Reverse micelles (RMs) are recognized as a paradigm of molecular self-assembly and used in a variety of applications, such as chemical synthesis and molecular structure refinement. Nevertheless, many fundamental properties including their equilibrium size distribution, internal structure, and mechanism of self-assembly remain poorly understood. To provide an enhanced microscopic understanding of the assembly process and resulting structural distribution, we perform multiple nonequilibrium molecular dynamics simulations of dioctyl sulfosuccinate sodium salt (AOT) RM assembly, quantifying RM size, water core structure, and dynamics. Rapid assembly of smaller RM from a random mixture is observed to establish a constant AOT water loading within a nanosecond consistent with a diffusion-adsorption mechanism validated through the Monte-Carlo simulation of a model system. The structure of RM water cores and RM molecular volume during RM assembly is characterized during the AOT assembly process. A moment-closure equation is developed from a novel master equation model to elucidate the elementary events underlying the AOT self-assembly process. The resulting kinetic model is used to explore the role of monomer addition and dissociation, RM association and dissociation, and RM collision-induced exchange, all dependent on average RM size, which provides fundamental insight regarding the mechanisms and time scales for AOT RM self-assembly. The nascent dynamics that rapidly establish water loading, intermediate time scales of RM fusion, and longer time scale dynamics of inter-RM exchange essential in establishing the equilibrium condition are quantified through these kinetic models. Overall, this work provides insight into AOT RM self-assembly and provides a general theoretical framework for the analysis of the molecular self-assembly dynamics and mechanism.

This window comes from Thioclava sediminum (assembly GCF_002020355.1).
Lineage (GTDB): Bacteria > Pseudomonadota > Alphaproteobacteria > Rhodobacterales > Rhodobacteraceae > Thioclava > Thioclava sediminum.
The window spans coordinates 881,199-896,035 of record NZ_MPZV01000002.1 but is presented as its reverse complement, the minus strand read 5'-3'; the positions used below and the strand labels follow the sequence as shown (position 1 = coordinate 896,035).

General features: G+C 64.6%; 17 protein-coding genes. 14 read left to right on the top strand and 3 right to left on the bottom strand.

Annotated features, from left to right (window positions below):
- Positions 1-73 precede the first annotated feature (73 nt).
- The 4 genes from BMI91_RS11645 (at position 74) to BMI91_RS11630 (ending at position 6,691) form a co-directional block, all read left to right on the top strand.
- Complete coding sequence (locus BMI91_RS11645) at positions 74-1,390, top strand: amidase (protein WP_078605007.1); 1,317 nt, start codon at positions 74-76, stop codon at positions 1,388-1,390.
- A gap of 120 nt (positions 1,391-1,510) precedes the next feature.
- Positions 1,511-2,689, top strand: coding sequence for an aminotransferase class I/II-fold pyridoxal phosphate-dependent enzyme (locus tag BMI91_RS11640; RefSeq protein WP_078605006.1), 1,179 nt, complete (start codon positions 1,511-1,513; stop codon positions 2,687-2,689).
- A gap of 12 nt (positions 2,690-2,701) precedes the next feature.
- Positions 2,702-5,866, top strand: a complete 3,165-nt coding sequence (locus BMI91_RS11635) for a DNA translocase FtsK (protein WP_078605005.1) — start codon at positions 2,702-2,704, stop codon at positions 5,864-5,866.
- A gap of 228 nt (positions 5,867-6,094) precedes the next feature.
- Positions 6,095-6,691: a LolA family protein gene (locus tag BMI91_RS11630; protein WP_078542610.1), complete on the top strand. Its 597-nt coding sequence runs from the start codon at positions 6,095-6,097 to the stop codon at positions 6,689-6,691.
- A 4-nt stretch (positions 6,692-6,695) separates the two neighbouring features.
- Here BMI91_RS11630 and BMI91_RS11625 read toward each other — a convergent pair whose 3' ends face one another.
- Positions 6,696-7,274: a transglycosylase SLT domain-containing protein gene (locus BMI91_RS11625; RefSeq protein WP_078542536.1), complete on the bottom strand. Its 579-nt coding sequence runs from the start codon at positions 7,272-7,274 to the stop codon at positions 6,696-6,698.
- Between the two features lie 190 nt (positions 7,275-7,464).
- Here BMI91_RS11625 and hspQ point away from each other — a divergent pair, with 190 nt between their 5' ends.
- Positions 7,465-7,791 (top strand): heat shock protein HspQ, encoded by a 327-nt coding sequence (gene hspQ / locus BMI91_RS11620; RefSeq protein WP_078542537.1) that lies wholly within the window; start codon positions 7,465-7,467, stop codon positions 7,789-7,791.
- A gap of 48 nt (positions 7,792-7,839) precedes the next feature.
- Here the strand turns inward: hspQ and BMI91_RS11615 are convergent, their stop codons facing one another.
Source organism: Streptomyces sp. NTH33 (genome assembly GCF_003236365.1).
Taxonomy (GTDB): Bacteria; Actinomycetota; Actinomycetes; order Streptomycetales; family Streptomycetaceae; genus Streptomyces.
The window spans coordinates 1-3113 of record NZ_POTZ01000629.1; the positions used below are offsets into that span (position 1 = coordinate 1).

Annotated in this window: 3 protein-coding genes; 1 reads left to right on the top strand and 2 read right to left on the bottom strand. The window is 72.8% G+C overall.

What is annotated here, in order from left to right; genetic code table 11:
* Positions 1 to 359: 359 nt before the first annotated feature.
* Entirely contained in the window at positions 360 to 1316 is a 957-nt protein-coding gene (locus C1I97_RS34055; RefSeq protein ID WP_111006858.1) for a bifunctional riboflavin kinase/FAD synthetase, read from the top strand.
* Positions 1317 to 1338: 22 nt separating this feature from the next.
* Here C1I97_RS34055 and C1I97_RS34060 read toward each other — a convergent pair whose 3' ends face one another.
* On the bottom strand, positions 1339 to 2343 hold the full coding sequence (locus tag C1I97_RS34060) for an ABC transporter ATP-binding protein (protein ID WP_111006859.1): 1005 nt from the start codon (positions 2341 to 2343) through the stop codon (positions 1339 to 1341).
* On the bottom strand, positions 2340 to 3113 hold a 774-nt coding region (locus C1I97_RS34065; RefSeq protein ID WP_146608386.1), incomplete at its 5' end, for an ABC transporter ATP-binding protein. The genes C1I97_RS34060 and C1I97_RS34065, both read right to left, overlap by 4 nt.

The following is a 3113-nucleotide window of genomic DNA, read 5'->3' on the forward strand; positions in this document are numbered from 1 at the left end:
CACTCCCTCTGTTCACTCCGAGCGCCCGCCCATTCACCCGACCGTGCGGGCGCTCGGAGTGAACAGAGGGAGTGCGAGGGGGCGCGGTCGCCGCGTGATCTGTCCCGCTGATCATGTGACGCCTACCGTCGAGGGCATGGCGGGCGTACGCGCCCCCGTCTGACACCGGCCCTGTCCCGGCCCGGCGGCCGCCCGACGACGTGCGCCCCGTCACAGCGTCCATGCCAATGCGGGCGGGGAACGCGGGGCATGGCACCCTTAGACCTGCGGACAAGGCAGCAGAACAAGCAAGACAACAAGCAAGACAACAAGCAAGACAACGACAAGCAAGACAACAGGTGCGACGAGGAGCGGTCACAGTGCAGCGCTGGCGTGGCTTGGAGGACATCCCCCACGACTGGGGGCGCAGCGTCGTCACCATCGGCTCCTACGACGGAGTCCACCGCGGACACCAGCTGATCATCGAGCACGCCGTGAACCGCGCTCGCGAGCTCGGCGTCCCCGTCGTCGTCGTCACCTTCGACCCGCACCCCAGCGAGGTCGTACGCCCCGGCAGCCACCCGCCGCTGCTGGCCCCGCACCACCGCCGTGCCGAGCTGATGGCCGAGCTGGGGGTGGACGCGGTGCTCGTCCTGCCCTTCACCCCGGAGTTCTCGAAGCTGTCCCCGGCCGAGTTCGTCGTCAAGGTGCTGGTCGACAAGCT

ASJC Scopus subject areas
- Physics and Astronomy(all)
- Physical and Theoretical Chemistry